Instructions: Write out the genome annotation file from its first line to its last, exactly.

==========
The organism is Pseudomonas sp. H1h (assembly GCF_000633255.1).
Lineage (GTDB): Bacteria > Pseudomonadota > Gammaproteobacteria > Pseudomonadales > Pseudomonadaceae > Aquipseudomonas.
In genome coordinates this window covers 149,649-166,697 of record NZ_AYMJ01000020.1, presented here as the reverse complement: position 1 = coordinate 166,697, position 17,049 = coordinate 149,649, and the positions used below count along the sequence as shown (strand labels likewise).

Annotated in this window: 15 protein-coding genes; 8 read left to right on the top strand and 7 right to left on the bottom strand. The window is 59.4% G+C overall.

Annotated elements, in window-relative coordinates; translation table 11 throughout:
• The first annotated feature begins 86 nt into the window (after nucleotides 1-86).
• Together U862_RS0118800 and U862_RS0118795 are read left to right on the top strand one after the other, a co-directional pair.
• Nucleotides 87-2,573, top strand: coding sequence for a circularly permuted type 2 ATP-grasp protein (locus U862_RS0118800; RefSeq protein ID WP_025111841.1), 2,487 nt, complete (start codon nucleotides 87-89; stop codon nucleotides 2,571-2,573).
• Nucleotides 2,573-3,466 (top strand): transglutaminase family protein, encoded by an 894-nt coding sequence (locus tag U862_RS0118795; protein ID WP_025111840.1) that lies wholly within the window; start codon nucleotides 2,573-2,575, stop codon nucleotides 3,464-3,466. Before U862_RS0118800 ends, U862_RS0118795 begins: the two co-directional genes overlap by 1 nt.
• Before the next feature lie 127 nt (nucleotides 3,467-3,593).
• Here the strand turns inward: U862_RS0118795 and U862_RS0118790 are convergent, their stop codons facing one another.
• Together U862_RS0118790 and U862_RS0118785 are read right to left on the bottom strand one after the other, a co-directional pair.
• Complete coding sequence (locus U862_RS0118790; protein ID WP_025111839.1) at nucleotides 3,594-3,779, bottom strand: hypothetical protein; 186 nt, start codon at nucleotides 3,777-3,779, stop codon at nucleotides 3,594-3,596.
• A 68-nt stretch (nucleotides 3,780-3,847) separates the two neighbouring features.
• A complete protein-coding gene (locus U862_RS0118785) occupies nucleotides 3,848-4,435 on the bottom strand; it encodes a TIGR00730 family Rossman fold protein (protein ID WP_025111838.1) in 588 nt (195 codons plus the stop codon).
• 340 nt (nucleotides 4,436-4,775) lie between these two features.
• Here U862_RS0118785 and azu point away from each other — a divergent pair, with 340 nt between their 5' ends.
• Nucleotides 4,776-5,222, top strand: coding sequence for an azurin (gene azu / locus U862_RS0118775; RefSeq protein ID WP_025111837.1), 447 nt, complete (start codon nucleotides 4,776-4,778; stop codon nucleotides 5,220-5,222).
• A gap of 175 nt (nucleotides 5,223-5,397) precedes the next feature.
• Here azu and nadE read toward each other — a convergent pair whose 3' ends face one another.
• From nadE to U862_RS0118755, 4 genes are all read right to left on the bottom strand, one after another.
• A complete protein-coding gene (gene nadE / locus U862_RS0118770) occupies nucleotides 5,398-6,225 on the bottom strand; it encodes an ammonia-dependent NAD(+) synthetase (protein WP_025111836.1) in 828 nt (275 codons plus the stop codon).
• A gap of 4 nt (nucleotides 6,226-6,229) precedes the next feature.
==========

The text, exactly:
The organism is Pseudomonas sp. H1h (assembly GCF_000633255.1).
Lineage (GTDB): Bacteria > Pseudomonadota > Gammaproteobacteria > Pseudomonadales > Pseudomonadaceae > Aquipseudomonas.
In genome coordinates this window covers 149,649-166,697 of record NZ_AYMJ01000020.1, presented here as the reverse complement: position 1 = coordinate 166,697, position 17,049 = coordinate 149,649, and the positions used below count along the sequence as shown (strand labels likewise).

Annotated in this window: 15 protein-coding genes; 8 read left to right on the top strand and 7 right to left on the bottom strand. The window is 59.4% G+C overall.

Annotated elements, in window-relative coordinates; translation table 11 throughout:
• The first annotated feature begins 86 nt into the window (after nucleotides 1-86).
• Together U862_RS0118800 and U862_RS0118795 are read left to right on the top strand one after the other, a co-directional pair.
• Nucleotides 87-2,573, top strand: coding sequence for a circularly permuted type 2 ATP-grasp protein (locus U862_RS0118800; RefSeq protein ID WP_025111841.1), 2,487 nt, complete (start codon nucleotides 87-89; stop codon nucleotides 2,571-2,573).
• Nucleotides 2,573-3,466 (top strand): transglutaminase family protein, encoded by an 894-nt coding sequence (locus tag U862_RS0118795; protein ID WP_025111840.1) that lies wholly within the window; start codon nucleotides 2,573-2,575, stop codon nucleotides 3,464-3,466. Before U862_RS0118800 ends, U862_RS0118795 begins: the two co-directional genes overlap by 1 nt.
• Before the next feature lie 127 nt (nucleotides 3,467-3,593).
• Here the strand turns inward: U862_RS0118795 and U862_RS0118790 are convergent, their stop codons facing one another.
• Together U862_RS0118790 and U862_RS0118785 are read right to left on the bottom strand one after the other, a co-directional pair.
• Complete coding sequence (locus U862_RS0118790; protein ID WP_025111839.1) at nucleotides 3,594-3,779, bottom strand: hypothetical protein; 186 nt, start codon at nucleotides 3,777-3,779, stop codon at nucleotides 3,594-3,596.
• A 68-nt stretch (nucleotides 3,780-3,847) separates the two neighbouring features.
• A complete protein-coding gene (locus U862_RS0118785) occupies nucleotides 3,848-4,435 on the bottom strand; it encodes a TIGR00730 family Rossman fold protein (protein ID WP_025111838.1) in 588 nt (195 codons plus the stop codon).
• 340 nt (nucleotides 4,436-4,775) lie between these two features.
• Here U862_RS0118785 and azu point away from each other — a divergent pair, with 340 nt between their 5' ends.
• Nucleotides 4,776-5,222, top strand: coding sequence for an azurin (gene azu / locus U862_RS0118775; RefSeq protein ID WP_025111837.1), 447 nt, complete (start codon nucleotides 4,776-4,778; stop codon nucleotides 5,220-5,222).
• A gap of 175 nt (nucleotides 5,223-5,397) precedes the next feature.
• Here azu and nadE read toward each other — a convergent pair whose 3' ends face one another.
• From nadE to U862_RS0118755, 4 genes are all read right to left on the bottom strand, one after another.
• A complete protein-coding gene (gene nadE / locus U862_RS0118770) occupies nucleotides 5,398-6,225 on the bottom strand; it encodes an ammonia-dependent NAD(+) synthetase (protein WP_025111836.1) in 828 nt (275 codons plus the stop codon).
• A gap of 4 nt (nucleotides 6,226-6,229) precedes the next feature.